In Pakistan, the opposition has demanded PM Yousuf Raza Gilani step down after a contempt of court conviction. Next, to many of his compatriots he's a traitor and he fears for his life once foreign troops leave. We look at the Afghan translator desperate for help from his employers, the French military. Finally, in India, rocketing property prices are making the film "Slumdog Millionaire" a reality for residents of one of Mumbai's poorest neighbourhoods.
On April 7th, the Pakistani army endured the worst tragedy in its history when an avalanche fell on the Gayari military base in Kashmir, trapping 140 soldiers. Rescue operations are still underway. Since the partition of India and Pakistan in 1947, the two countries have fought three wars over Kashmir. Despite a 2003 ceasefire, both countries still have bases in the Himalayas. Here, in the highest battlefield in the world, weather is a greater killer than weapons, as Noémie Lehouelleur reports.
How can NATO hand over control of security to Afghan forces? As troop withdrawal is debated, we look at how French soldiers near Kabul are staying on to train their Afghan colleagues. Next, we discover a battle for power and prestige among Asia's economic giants as India's missile test launch highlights rivalries.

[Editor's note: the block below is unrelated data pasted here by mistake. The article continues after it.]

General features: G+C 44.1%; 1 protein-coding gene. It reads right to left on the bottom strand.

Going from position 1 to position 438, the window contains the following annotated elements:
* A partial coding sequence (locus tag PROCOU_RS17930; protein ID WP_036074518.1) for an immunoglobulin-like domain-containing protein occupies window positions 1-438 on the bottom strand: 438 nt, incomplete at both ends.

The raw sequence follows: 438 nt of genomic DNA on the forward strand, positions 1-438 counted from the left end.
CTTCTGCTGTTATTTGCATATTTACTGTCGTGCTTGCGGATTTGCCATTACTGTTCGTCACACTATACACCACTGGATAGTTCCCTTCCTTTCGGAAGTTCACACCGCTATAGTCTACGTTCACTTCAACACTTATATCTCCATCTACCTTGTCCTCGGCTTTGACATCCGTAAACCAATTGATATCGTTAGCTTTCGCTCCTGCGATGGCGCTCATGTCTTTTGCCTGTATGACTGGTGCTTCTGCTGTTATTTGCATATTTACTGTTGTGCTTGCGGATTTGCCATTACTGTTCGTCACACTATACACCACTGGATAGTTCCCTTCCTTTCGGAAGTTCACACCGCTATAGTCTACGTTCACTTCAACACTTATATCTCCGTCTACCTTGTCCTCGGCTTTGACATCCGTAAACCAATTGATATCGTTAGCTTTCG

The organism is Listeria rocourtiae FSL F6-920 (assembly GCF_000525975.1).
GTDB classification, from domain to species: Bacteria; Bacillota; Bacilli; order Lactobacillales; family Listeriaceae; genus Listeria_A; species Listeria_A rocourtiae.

India on Thursday test-fired a long-range missile capable of carrying a nuclear warhead and reaching targets in regional rival China. Only the permanent members of the UN Security Council and Israel were believed to have such weapons.
The mystery surrounding the fall from grace of Chinese politician, Bo Xilai, deepens as his wife is suspected of murdering a British businessman. Next, fears of a Tsunami sent waves of panic around the rim of the Indian Ocean- has the trauma of 2004 meant safety lessons have been learnt? Finally, hitting the roads in India is a risky business, even more so without a helmet- we find out why many women choose not to don safety gear, illegally.
Indian Prime Minister Manmohan Singh (pictured) welcomed Pakistani President Asif Ali Zardari for "fruitful" talks in Delhi on Sunday, the highest-level meeting between the rival nuclear powers in seven years.
This show is made up entirely of amateur images. We've seen time and time again how images captured by ordinary citizens then uploaded onto the Web can change history, or at least shift the balance of power. This week, we take a look back at some of those moments.
As the Burmese opposition prepares to take its first steps on the new political scene, we look back at the lasting effects of the Saffron revolution. Next, the hacking group Anonymous targets the Great Firewall of China. Finally, after facing extinction, India's tigers look like they're making a comeback.
Burma's Aung San Su Kyi conjures up her late father ahead of Sunday's parliamentary election. Next, we head to Pakistan to investigate a French killer's claims that he was given jihadist training there. Finally, we will tell you why India's privileged Jat caste is asking to be considered officially poor.